Kitchener-Waterloo

Cambridge showcases tiny home prototype as possible solution to rising population

A tiny home prototype has been set up at Cambridge city hall until the end of November, in partnership with the University of Waterloo's School of Architecture, so residents can imagine how the city may tackle its forecasted rise in population.

A city official said that it's not meant to address homelessness locally

The tiny home prototype is set up at the Cambridge Ont., city hall. (James Chaarani/CBC)

A tiny home prototype has been set up at Cambridge city hall until the end of November, in partnership with the University of Waterloo's School of Architecture, so residents can imagine how the city may tackle its forecasted rise in population.   

"I think not just Cambridge but all the other townships and cities, we're facing significant growth over the next 30 years," said Hardy Bromberg, the deputy city manager of community development. 

"When you think of the Region of Waterloo approaching a million people in terms of population, that's a lot of people that are going to be looking for jobs, a lot of people that are going to be looking for places to live." 

Hardy Bromberg is the deputy manager of community development with the City of Cambridge. (James Chaarani/CBC)

Bromberg explained that Cambridge is anticipating to take on 65,000 to 70,000 additional residents by 2050, however he said that the 12 by 18 square foot tiny home prototype isn't meant to be a solution to the city's homelessness issue. 

"In terms of using tiny homes for homelessness, that really isn't the object of the city's participation in this," said Bromberg. 

"Certainly city Cambridge council has undertaken a number of initiatives to try to address homelessness, in terms of looking at some city of Cambridge surplus lands to make available. We do collect a fund, an affordable housing fund as development applications are approved."

The idea, Bromberg said, is for a tiny home to potentially be built in one's backyard for additional housing to accommodate family or to be used as a "mortgage helper."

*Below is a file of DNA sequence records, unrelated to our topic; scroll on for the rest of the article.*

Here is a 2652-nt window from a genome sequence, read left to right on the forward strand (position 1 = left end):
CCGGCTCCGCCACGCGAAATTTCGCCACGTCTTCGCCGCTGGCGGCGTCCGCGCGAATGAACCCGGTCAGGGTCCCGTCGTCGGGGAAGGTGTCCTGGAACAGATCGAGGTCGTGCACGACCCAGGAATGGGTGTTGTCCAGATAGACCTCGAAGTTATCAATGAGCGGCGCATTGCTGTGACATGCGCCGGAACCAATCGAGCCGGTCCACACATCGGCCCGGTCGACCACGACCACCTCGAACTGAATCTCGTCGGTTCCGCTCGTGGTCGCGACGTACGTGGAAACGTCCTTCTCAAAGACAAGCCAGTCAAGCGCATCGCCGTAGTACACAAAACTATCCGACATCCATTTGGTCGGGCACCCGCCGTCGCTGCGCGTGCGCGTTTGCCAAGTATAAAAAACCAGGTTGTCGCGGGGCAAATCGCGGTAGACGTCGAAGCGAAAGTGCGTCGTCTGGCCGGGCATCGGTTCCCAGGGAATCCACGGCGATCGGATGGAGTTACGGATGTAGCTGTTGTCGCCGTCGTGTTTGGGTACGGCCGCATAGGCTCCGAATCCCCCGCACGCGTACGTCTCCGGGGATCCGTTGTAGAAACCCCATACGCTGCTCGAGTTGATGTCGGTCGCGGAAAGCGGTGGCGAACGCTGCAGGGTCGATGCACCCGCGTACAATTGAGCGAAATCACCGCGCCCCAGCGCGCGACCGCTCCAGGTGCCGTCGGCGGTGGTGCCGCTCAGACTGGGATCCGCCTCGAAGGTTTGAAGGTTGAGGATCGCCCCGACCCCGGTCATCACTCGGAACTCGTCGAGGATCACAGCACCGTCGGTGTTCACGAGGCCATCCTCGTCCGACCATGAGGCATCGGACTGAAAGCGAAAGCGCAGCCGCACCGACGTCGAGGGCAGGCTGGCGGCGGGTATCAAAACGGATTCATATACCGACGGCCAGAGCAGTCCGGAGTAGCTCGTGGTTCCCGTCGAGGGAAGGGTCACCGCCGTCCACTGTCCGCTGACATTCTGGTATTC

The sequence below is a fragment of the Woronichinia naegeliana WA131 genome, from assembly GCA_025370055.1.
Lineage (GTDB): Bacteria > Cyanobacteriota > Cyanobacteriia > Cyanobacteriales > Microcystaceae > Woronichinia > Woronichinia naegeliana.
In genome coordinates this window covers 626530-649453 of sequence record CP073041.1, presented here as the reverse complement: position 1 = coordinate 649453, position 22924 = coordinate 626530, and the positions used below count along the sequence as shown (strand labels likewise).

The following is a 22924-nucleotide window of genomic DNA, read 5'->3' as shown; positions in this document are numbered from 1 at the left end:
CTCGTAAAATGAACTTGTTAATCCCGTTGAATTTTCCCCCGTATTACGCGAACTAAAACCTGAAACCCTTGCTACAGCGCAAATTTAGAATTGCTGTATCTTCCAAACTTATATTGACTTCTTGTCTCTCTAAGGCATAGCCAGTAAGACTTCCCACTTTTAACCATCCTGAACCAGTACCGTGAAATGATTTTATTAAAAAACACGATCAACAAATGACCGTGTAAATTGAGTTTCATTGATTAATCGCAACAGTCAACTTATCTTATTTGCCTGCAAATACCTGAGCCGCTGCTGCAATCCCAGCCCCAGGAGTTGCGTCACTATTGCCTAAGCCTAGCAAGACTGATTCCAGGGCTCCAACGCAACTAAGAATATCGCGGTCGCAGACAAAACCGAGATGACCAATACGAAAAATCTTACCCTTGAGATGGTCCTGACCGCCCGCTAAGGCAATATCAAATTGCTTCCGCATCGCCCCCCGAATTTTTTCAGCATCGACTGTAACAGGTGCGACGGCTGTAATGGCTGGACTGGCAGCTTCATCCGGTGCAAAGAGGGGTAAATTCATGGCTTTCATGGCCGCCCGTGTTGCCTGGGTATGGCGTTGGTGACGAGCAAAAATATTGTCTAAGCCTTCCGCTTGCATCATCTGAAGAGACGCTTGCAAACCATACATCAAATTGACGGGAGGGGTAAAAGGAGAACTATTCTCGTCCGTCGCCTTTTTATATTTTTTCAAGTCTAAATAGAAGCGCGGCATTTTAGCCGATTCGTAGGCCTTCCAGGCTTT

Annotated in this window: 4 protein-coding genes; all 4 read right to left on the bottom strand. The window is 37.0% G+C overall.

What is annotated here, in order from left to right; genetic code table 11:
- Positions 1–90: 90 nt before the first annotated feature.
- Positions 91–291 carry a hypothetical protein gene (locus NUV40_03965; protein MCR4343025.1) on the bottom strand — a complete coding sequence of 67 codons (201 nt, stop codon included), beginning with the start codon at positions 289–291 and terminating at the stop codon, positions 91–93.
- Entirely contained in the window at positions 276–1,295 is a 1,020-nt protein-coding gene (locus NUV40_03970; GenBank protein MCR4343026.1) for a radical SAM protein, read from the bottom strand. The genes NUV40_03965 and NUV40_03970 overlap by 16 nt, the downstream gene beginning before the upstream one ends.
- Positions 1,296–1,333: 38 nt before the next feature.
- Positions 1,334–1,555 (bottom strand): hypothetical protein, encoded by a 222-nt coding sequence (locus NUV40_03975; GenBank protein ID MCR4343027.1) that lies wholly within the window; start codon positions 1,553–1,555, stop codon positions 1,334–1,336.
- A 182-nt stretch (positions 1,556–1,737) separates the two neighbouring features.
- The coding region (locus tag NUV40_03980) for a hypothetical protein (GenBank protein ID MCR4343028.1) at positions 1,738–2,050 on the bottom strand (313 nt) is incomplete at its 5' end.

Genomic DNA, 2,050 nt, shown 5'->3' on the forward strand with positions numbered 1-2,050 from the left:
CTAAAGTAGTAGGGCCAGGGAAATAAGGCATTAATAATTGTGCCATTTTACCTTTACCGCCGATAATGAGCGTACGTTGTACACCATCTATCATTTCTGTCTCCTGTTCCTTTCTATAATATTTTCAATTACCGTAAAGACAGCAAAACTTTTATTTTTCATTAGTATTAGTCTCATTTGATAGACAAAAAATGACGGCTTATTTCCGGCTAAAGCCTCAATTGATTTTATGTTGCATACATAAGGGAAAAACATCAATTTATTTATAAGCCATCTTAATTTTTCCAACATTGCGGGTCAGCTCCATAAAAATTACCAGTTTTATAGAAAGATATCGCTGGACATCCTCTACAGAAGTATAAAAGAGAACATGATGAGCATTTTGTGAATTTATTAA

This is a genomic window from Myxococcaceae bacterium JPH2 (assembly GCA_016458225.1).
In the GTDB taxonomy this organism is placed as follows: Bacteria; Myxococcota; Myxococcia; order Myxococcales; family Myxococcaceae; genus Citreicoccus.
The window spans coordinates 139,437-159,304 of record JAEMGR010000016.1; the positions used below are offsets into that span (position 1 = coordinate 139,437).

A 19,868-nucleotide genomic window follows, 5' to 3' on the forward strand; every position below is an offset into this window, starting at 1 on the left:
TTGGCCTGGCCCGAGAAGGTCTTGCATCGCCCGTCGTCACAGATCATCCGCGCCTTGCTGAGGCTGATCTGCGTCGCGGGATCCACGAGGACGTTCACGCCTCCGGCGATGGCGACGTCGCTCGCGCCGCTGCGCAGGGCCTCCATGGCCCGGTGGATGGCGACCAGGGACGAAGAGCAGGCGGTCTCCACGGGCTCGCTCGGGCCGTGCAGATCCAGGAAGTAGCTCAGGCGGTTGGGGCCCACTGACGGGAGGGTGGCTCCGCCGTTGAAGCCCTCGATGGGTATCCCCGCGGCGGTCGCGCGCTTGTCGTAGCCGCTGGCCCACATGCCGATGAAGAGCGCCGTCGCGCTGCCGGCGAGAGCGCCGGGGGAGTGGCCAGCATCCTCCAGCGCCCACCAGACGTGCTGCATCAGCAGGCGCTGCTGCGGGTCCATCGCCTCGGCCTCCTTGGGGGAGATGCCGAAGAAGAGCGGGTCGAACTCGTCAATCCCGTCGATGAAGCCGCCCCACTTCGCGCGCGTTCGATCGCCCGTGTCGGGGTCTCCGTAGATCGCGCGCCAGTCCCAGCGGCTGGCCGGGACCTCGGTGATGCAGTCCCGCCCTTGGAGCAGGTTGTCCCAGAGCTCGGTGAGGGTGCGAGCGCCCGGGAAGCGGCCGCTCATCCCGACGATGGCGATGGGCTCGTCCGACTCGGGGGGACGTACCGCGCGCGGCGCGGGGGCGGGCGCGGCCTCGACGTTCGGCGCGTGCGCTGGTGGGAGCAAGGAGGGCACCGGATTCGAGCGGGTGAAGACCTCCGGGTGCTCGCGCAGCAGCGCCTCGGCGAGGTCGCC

The kitchen area of the tiny home has a counter, sink and mini fridge. (James Chaarani/CBC)

The prototype has a porch area that's enclosed with plexiglas, which helps to generate heat for the home. Bromberg said that it can also be used as a greenhouse to grow things like herbs or fruits.

The main area past that is insulated, and consists of a bed on pulleys that can be lowered and raised, a table and bench underneath, some shelving to the side, and a kitchen potion with a counter, mini-fridge and sink. 

A pulley system is used to raise and lower the bed, which sits over a bench and table. (James Chaarani/CBC)

The shower is directly next to the sink but there isn't a toilet in the unit. Residents would look to use the toilet in the main house if there is one, or there would need to be a shared toilet somewhere onsite.

"As a prototype, this is something absolutely where you can come down, you can have a look," said Bromberg. "It's often difficult to determine whether a tiny home is something that you would be interested in just from pictures on a screen or on the Internet or on a piece of paper."

'It's a great idea' 

Cambridge resident, Dave Groshok, was passing by and was able to take a look inside. 

"I think it's a fantastic idea," he said. "It's practical and there's enough space for someone to live in. It's wonderful."

The tiny home does have a shower, but there isn't a toilet in the unit. (James Chaarani/CBC)

He said that if he had the space for it, he'd install one. 

"I like it," he added. "I think it's a great idea." 

Bromberg warned that the current prototype isn't up to code and a building permit is required. He suggests reaching out to the city if interested in building a tiny home.

ABOUT THE AUTHOR

James Chaarani is a reporter for CBC Kitchener-Waterloo and London. You can reach him at james.chaarani@cbc.ca.

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